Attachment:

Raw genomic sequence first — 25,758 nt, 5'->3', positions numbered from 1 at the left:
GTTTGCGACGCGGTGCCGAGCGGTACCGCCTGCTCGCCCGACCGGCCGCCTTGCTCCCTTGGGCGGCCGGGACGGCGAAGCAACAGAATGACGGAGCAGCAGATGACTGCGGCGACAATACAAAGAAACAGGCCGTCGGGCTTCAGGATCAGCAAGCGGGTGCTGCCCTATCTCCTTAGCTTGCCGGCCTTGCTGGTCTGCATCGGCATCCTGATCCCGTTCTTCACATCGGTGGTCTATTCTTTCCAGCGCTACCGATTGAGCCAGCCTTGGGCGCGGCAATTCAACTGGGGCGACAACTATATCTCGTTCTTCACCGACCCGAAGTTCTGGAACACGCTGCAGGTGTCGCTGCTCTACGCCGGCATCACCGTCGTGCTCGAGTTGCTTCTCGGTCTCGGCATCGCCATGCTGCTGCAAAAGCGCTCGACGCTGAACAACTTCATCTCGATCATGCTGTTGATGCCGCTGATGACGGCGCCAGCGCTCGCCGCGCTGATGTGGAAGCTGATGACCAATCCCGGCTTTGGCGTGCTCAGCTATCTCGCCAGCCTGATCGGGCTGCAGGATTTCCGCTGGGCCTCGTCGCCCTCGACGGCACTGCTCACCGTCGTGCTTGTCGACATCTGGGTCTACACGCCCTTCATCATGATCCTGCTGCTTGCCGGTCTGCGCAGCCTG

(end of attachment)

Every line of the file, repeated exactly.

Raw genomic sequence first — 25,758 nt, 5'->3', positions numbered from 1 at the left:
GTTTGCGACGCGGTGCCGAGCGGTACCGCCTGCTCGCCCGACCGGCCGCCTTGCTCCCTTGGGCGGCCGGGACGGCGAAGCAACAGAATGACGGAGCAGCAGATGACTGCGGCGACAATACAAAGAAACAGGCCGTCGGGCTTCAGGATCAGCAAGCGGGTGCTGCCCTATCTCCTTAGCTTGCCGGCCTTGCTGGTCTGCATCGGCATCCTGATCCCGTTCTTCACATCGGTGGTCTATTCTTTCCAGCGCTACCGATTGAGCCAGCCTTGGGCGCGGCAATTCAACTGGGGCGACAACTATATCTCGTTCTTCACCGACCCGAAGTTCTGGAACACGCTGCAGGTGTCGCTGCTCTACGCCGGCATCACCGTCGTGCTCGAGTTGCTTCTCGGTCTCGGCATCGCCATGCTGCTGCAAAAGCGCTCGACGCTGAACAACTTCATCTCGATCATGCTGTTGATGCCGCTGATGACGGCGCCAGCGCTCGCCGCGCTGATGTGGAAGCTGATGACCAATCCCGGCTTTGGCGTGCTCAGCTATCTCGCCAGCCTGATCGGGCTGCAGGATTTCCGCTGGGCCTCGTCGCCCTCGACGGCACTGCTCACCGTCGTGCTTGTCGACATCTGGGTCTACACGCCCTTCATCATGATCCTGCTGCTTGCCGGTCTGCGCAGCCTG